Hypatia is tolerated but not allowed to teach anymore. The longer the Christians are in charge and when they finally also start to persecute the Jews, she is in danger as well. It isn’t liked that she insists upon the fact that the earth circles around the sun and not the other way around. And worse than that, it’s not tolerated anymore that a woman occupies an influential position. Her end is famous and extremely gruesome. The trailer and some of the movie posters make us believe that we will watch a romance. While there are men in love with Hypatia we do not see any love stories but in order to make her ending more acceptable for sensitive movie goers this aspect plays into it.

Before she is killed, Hypatia is accused of witchcraft and the bishops insist that women are to be subjugated by men. All the reasons for this are taken from the bible and the fact that Jesus had 12 male apostles but no woman serves as another proof.

After having watched this and done a bit of research on Hypatia I must say that she was a truly amazing woman. She had found out with very primitive methods (nicely shown in the movie), that the earth isn’t the center of the universe. We know how long it took until this was rediscovered and how long the Catholic Church fought this discovery.

I think it would have been justified to call this movie Hypatia and not Agora. Yes, it’s about the end of an era but more than that it is about a woman and the war against women that still rages in many countries.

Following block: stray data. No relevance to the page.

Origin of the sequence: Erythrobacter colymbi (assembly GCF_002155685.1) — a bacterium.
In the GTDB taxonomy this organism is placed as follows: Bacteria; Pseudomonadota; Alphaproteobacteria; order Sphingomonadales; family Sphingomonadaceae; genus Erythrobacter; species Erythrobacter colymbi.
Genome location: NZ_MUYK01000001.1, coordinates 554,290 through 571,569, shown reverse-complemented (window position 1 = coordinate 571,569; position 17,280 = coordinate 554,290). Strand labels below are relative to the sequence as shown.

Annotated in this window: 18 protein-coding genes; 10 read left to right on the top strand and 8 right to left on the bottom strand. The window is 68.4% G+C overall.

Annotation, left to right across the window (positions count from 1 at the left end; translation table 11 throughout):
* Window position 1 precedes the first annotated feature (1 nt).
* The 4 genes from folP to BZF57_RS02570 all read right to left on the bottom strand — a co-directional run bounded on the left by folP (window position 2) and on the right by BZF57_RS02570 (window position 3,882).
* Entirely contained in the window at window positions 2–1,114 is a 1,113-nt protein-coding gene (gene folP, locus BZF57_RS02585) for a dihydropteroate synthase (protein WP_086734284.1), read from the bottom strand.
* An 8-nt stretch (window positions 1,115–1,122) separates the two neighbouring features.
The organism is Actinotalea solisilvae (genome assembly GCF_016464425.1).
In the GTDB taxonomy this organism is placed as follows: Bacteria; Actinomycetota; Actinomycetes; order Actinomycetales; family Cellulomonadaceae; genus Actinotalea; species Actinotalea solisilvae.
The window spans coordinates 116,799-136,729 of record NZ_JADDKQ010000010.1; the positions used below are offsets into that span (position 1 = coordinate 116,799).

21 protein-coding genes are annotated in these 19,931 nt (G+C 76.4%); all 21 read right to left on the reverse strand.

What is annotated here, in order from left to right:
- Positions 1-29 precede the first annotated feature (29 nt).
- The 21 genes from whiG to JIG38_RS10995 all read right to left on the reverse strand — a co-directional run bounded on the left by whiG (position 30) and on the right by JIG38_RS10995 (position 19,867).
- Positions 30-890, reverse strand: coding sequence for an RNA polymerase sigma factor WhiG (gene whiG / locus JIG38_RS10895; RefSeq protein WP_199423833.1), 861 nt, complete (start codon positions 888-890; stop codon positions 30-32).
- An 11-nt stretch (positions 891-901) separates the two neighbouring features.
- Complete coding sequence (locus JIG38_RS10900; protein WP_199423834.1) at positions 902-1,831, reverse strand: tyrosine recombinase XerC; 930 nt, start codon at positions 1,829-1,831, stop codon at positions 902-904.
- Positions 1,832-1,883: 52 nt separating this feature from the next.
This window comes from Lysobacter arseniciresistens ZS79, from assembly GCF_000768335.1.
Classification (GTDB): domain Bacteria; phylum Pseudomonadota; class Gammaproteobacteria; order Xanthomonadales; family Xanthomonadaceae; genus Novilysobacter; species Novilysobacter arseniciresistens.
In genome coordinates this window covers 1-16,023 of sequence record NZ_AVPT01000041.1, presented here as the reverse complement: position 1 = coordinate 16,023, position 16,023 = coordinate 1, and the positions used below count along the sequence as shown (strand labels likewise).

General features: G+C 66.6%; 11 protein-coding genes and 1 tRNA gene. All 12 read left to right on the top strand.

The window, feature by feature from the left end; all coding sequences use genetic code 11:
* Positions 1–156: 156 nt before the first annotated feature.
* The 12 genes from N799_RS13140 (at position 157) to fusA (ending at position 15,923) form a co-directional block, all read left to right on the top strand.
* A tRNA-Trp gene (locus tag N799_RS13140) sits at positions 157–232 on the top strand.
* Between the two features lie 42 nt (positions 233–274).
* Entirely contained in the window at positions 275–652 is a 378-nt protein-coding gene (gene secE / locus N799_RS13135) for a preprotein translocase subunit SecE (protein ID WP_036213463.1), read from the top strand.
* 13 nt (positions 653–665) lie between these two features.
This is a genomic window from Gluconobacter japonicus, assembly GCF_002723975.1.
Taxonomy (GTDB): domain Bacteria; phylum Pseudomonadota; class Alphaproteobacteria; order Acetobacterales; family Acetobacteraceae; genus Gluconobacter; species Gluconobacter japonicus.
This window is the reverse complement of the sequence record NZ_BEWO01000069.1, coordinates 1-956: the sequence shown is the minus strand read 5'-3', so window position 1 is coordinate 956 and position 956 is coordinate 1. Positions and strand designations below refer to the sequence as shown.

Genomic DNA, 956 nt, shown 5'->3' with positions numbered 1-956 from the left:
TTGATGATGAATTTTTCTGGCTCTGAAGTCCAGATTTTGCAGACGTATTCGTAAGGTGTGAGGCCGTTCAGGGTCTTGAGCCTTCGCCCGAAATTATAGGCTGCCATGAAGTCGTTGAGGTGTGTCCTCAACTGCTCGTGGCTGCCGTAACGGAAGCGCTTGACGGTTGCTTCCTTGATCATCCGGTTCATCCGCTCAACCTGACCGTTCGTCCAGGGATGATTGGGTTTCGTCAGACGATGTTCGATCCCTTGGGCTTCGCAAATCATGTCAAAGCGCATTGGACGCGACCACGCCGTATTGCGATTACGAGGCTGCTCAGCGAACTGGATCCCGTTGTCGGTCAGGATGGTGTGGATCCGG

Religious fanaticism, no matter the origin, is something that upsets me and one group of people oppressing another group does upset me as well. The combination of topics in this movie make it topical and many elements are as explosive today as they were then.

I’m not much of a Rachel Weisz fan but she is convincing in this role. I have only seen one other of Amenabár’s movies The Others which I liked but I haven’t seen his highly acclaimed Mar adentro – The Sea Inside. After having watched Agora, I’m keen on watching other movies by him.

I am fascinated by this story and would love to read a book about this period and Hypatia. Does anyone have a suggestion?

Ridley Scott’s Gladiator (2000)

On the weekend I finally watched Gladiator again and on BluRay. I’m still sometimes reluctant to buy BluRays but in this case it was really worth it. It was almost another movie. The sound was great, the colors intense. Quite amazing.

Is Gladiator a war movie? I don’t think so, I don’t think King Arthur or Last of the Mohicans are war movies, but they are certainly war themed. If I did consider them to be real war movies… My Top 10 would look slightly different. Although I don’t like Gladiator as much as King Arthur, I still like it a lot.

I have a feeling however that this is a movie that is so widely known that reviewing it in detail makes no sense.

Just let me tell you that it starts with an intense battle in Germania. The Roman Empire is hungry for land and advancing greedily and brutally. After the battle is won the old emperor has a heart to heart with his General Maximus (Russell Crowe). He doesn’t want his own son Commodus (Joaquin Phoenix) to become emperor after his death, he wants to re-establish the Senate, give Rome back to the people. If Maximus was in charge it could be done.